Olympics 2018: Cultural and Political Relevance Beyond Sports Event?

Source Hollywood Reporter:

As the Winter Olympics in South Korea approach, many have started to ask whether the Olympics are culturally relevant anymore or are just an archaic expression of nationalism?

The Sochi Winter Olympics in Russia made $53 million in profits, but there are other more relevant stories than celebrating records broken, athletes detailing their personal sacrifices, or picturing all the smiling medal-adorned winners on Wheaties boxes.

The issues concern the impact the Olympic Games could have on personal, social and political struggles in the U.S. and around the world.

In the face of the rise of tyrants, the event is an opportunity to remind ourselves of the core values of the Games beyond flag-waving. It’s also an opportunity for athletes to express their opposition to the tyranny that is actively trying to stifle those values.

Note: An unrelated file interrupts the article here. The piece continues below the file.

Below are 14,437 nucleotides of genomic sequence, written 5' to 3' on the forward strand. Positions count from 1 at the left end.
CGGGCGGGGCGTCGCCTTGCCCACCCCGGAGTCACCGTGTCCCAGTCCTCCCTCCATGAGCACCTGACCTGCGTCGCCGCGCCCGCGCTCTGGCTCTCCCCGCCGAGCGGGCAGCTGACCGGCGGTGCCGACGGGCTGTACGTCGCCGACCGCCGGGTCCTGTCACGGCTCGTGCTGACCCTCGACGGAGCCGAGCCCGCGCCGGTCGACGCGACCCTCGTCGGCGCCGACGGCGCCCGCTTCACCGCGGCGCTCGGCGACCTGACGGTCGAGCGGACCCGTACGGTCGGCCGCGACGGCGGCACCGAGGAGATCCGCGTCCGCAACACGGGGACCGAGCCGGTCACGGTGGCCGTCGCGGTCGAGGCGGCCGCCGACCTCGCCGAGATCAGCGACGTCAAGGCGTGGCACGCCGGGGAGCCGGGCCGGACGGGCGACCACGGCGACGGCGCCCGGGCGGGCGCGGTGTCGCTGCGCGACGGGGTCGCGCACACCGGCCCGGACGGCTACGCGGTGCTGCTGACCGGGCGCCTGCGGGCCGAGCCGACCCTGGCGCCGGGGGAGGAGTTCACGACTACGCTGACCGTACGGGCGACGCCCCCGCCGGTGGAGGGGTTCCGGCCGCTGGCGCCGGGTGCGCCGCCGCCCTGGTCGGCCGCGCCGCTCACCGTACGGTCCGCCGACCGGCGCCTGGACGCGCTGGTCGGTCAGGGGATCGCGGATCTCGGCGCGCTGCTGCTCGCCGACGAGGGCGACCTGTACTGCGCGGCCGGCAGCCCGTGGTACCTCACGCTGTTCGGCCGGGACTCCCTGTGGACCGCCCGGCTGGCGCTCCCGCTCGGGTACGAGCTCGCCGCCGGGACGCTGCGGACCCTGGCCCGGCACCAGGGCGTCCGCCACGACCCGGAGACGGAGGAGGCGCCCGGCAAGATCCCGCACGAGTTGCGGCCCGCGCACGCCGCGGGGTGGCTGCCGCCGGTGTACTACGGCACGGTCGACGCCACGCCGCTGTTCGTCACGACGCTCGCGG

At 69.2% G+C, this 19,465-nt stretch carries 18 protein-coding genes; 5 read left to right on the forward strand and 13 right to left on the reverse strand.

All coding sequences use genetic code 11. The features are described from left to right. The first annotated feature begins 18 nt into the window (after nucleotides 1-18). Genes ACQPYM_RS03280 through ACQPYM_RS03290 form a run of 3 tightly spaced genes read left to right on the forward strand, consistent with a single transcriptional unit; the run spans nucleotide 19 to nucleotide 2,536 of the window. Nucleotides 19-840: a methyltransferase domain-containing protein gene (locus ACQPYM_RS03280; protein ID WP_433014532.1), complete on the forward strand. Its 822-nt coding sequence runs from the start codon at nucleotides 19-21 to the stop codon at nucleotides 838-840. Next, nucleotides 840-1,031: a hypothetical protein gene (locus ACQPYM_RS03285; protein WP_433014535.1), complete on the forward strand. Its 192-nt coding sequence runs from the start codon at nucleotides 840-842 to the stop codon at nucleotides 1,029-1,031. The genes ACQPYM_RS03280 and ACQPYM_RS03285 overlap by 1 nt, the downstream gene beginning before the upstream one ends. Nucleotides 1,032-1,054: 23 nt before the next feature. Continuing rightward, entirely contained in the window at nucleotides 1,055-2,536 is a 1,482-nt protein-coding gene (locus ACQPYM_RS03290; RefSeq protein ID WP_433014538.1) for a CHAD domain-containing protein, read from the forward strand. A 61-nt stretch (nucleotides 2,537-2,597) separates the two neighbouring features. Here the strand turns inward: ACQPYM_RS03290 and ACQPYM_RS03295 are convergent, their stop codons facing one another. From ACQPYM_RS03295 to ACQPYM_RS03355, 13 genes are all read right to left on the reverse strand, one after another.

The standard for these values was set at the 1936 Berlin Olympics. Adolf Hitler was obsessed with using the moment to promote the Nazi philosophy of Aryan superiority. Then a black man named Jesse Owens, the most successful Olympian that year, winning four track and field gold medals — “single-handedly crushing Hitler’s myth of Aryan supremacy,” according to the biography Triumph.  Hitler was so angered that he wanted blacks banned from future games.

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